Donald Hamilton's Matt Helm series followed the exploits of a bitter, disillusioned assassin pressed back into service against his will and saddled with an endless series of depressing, violent assignments. They're tough, noirish, world-weary novels. So how come, when it came time to adapt them into movies, we ended up with a boozy Dean Martin making juvenile sex jokes and sliding ass-first down a mountain while waving around a ray gun?
Crime film was one of the first cinematic styles to integrate jazz into the score. It made sense, after all, for a genre so tied to nightlife, to the streets, to after-hours clubs, and above all, to a certain mood and atmosphere, to tap into such a moody style of music. Compiled by Jazzwise writer and "cinematic jazz" aficionado Selwyn Harris and released by Jason Lee Lazell's boutique label Moochin' About, Jazz on Film: Film Noir is a collection of some of the most interesting jazz noir scores.
It’s night, when the city is at its best. To the brassy, aggressive strains of a jazz anthem composed by Elmer Bernstein, our point of view drifts through the glorious, desperate chaos of New York at night. Men in suits, women in cocktail dresses, stumbling into and out of nightclubs, into and out of cabs. Those who want to be seen, those who want to see. Movers, shakers, power players, hustlers, hyenas. The kings and queens, the wannabes, the has-beens, the never-will-bes.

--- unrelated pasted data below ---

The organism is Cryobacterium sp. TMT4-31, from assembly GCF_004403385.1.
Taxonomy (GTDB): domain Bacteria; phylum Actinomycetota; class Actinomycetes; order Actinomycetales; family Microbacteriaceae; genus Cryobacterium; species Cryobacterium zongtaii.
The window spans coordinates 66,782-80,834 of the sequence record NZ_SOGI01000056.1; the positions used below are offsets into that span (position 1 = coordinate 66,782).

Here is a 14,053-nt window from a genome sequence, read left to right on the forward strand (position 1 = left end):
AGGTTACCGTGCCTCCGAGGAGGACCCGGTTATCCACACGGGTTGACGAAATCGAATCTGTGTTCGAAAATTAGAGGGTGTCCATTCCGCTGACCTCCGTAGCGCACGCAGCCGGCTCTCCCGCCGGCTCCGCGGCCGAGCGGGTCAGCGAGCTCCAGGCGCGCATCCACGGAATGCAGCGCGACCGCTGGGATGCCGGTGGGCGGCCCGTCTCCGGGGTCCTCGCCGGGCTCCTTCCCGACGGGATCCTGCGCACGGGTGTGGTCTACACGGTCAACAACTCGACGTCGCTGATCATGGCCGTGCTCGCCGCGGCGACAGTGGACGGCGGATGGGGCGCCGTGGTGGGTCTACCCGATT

How would the amateur cracksman fare under the stricter enforcement of the Production Code ushered in by Joseph Breen? The Code had been in existence well before 1934, but that year the office was taken over by Breen amid an atmosphere of increased scrutiny by and pressure from moral watchdogs who wanted to put a damper on the sex and violence rampant in horror and gangster films.
Ronald Colman, hot of his star-making role in 1929's Bulldog Drummond slips into the tuxedo and top hat of A.J. Raffles, amateur cracksman, for the first adaptation of the talkie era. Based on the same play as the 1917 and 1925 versions, the film treads familiar territory, but this time in the company of dashing Colman and the exquisite Kay Francis.
It's hard to imagine anyone in 1917 better suited to the role of A.J. Raffles than John Barrymore. As would be the case with many subsequent Raffles movies, this version is based in part on the stage play, which in turn was based primarily on "The Ides of March" and "Gentlemen and Players." Which makes sense; in terms of what one thinks of when one thinks of Raffles, gentleman thief, those two stories and re most Raffles of the Raffles stories